Being a young girl in the digital age is tough – it means you are seeing perfection when there is no such thing. It means seeing illusions of sizes that are nearly unattainable in a healthy manner and it means the chipping away at self-esteem magazine cover by magazine cover.
Each advertisement and article that receives that special airbrushing treatment that we’ve all become accustomed too seems to be getting more and more touched up and it’s concerning.
As an adult who is very aware that these images are doctored, it has become difficult for even me to keep it all in perspective and not judge myself harshly at times, so I can’t imagine what it will do to my young daughters who are growing up with this being the norm. When I was a kid, we didn’t have the digital airbrushing of waistlines or the illusion of no blemishes through puberty – it was a bit more realistic than that.
I’m sure there were still the same body image issues, but I’m guessing they were less pronounced than they are now, so when I saw the articles that have come out recently about Seventeen Magazine‘s response to a teen’s petition to run at least one un-doctored photo spread per month – I was pleasantly surprised at their very public response by their Editor in Chief Ann Shocket who wrote up a Body Peace TreatyÂ which states things like:
We vow to…
- Â Always feature real girls and models that are healthy. Regardless of clothing sizes, being healthy is about honoring your natural shape.
- Celebrate every kind of beauty in our pages. Without a ranges of body types, skin tones, heights, and hair textures, the magazine – and the world – would be boring!
- Help you make the best choices for your body – food that fuels you, exercise that energizes you – so you can feel your absolute best each day.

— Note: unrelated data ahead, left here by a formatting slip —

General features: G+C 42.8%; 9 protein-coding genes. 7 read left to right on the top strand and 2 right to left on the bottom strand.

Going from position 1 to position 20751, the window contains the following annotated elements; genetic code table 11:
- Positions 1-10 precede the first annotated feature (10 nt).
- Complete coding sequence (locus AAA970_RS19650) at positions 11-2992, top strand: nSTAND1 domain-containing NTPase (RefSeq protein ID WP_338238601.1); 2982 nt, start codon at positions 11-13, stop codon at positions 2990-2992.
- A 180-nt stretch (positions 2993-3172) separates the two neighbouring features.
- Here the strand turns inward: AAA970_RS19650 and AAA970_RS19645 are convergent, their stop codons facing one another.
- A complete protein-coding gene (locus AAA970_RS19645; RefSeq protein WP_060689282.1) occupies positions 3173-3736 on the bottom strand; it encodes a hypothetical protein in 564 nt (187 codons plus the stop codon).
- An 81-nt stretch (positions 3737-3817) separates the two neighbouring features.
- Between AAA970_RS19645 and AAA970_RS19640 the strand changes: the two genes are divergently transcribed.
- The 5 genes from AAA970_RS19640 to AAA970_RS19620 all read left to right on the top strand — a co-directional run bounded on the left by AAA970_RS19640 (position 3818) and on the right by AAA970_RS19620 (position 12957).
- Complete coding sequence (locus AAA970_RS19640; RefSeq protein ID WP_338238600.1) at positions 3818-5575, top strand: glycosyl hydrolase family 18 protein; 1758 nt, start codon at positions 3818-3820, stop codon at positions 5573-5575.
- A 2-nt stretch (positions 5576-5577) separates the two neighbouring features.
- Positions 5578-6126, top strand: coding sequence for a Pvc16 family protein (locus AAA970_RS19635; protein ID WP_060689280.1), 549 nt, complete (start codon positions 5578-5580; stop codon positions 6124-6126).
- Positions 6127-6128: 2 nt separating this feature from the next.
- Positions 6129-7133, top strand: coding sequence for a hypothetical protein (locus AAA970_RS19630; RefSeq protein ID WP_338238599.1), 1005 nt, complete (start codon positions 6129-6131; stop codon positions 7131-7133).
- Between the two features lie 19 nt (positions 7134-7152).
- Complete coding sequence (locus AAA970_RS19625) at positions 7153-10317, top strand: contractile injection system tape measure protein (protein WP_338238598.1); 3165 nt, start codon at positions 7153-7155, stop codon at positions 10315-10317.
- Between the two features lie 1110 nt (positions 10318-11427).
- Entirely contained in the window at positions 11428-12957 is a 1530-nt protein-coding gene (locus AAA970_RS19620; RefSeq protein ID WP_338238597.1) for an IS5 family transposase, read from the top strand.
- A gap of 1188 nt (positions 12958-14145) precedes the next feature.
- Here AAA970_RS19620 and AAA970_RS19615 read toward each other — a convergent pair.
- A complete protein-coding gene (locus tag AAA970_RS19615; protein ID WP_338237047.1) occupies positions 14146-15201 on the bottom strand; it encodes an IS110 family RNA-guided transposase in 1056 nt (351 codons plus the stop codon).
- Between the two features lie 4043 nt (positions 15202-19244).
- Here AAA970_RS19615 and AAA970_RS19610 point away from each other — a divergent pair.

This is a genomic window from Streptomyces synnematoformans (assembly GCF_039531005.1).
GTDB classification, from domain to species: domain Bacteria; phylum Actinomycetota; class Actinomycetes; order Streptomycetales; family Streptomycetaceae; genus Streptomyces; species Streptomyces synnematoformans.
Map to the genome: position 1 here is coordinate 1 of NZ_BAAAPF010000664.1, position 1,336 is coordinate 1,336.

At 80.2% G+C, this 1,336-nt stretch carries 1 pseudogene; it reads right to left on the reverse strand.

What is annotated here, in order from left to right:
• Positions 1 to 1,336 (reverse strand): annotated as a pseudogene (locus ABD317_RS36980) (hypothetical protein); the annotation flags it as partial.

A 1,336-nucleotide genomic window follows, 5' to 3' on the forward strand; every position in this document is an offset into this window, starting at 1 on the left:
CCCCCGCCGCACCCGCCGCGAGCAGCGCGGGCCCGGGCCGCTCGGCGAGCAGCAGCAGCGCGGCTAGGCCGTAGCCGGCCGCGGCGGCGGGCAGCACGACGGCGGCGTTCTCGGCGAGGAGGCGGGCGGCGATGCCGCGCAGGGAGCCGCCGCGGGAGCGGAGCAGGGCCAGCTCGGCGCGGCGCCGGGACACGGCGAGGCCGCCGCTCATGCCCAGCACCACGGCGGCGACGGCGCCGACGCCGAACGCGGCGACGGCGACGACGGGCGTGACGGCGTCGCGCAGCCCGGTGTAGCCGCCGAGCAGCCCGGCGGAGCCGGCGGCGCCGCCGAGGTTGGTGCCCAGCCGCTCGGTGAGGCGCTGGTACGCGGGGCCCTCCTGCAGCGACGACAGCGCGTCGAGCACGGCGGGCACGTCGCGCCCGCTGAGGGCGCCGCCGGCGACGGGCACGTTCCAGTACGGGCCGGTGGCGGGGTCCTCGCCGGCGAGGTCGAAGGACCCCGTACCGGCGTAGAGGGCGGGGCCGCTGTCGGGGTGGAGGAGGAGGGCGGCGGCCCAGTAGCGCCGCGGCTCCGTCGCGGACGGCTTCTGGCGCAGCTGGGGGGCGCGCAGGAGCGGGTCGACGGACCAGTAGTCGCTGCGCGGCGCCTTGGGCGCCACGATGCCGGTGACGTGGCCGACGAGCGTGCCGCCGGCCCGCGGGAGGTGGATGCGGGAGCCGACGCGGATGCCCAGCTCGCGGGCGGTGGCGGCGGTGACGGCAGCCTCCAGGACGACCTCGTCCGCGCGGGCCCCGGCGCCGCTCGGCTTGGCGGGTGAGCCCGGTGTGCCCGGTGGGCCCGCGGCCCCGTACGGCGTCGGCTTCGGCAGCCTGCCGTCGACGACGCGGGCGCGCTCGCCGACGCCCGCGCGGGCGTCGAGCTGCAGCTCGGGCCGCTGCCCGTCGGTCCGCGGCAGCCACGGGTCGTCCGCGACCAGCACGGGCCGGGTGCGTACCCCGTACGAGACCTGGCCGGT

These were three of eight total vows that the Editor committed to along with her entire staff at Seventeen Magazine. In the article, it states that each and every person on staff signed off on these commitments – and I must say…I dig that.
As a mother to three young girls, I am encouraged that a magazine one of my impressionable gals may turn to as an example, is working to promote healthy beauty versus something else.
Additionally, I think there is merit in having healthy living discussed in a teen magazine. In a country where obesity is an epidemic, I think it’s important that they talk about a healthy diet and exercise – but I believe it is equally as important to approach it in a very careful and thoughtful way and hopefully that coupled with open and careful communication with parents will ensure we have more healthy young girls instead of those who struggle with things like low self esteem, eating disorders and other issues linked to body image.
What do you think about this move by Seventeen Magazine? Do you think other magazines will follow suit? How do you communicate with your girls about body image?